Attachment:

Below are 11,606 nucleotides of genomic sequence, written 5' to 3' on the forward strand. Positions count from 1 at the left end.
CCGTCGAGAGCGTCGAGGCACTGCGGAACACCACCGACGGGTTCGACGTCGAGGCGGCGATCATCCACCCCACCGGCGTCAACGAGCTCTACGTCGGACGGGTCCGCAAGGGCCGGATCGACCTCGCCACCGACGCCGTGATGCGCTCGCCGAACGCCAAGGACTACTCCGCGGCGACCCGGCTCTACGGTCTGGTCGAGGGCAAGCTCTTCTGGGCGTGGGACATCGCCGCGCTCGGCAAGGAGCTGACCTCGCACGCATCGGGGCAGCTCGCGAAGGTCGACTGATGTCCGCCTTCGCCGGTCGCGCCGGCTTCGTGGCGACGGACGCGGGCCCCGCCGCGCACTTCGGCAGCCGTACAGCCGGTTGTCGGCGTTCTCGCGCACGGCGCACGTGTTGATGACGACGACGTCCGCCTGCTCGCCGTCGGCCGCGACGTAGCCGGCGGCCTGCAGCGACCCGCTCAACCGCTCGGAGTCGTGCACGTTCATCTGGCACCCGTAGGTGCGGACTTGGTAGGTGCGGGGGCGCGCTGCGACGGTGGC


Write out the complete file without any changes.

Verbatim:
Below are 11,606 nucleotides of genomic sequence, written 5' to 3' on the forward strand. Positions count from 1 at the left end.
CCGTCGAGAGCGTCGAGGCACTGCGGAACACCACCGACGGGTTCGACGTCGAGGCGGCGATCATCCACCCCACCGGCGTCAACGAGCTCTACGTCGGACGGGTCCGCAAGGGCCGGATCGACCTCGCCACCGACGCCGTGATGCGCTCGCCGAACGCCAAGGACTACTCCGCGGCGACCCGGCTCTACGGTCTGGTCGAGGGCAAGCTCTTCTGGGCGTGGGACATCGCCGCGCTCGGCAAGGAGCTGACCTCGCACGCATCGGGGCAGCTCGCGAAGGTCGACTGATGTCCGCCTTCGCCGGTCGCGCCGGCTTCGTGGCGACGGACGCGGGCCCCGCCGCGCACTTCGGCAGCCGTACAGCCGGTTGTCGGCGTTCTCGCGCACGGCGCACGTGTTGATGACGACGACGTCCGCCTGCTCGCCGTCGGCCGCGACGTAGCCGGCGGCCTGCAGCGACCCGCTCAACCGCTCGGAGTCGTGCACGTTCATCTGGCACCCGTAGGTGCGGACTTGGTAGGTGCGGGGGCGCGCTGCGACGGTGGC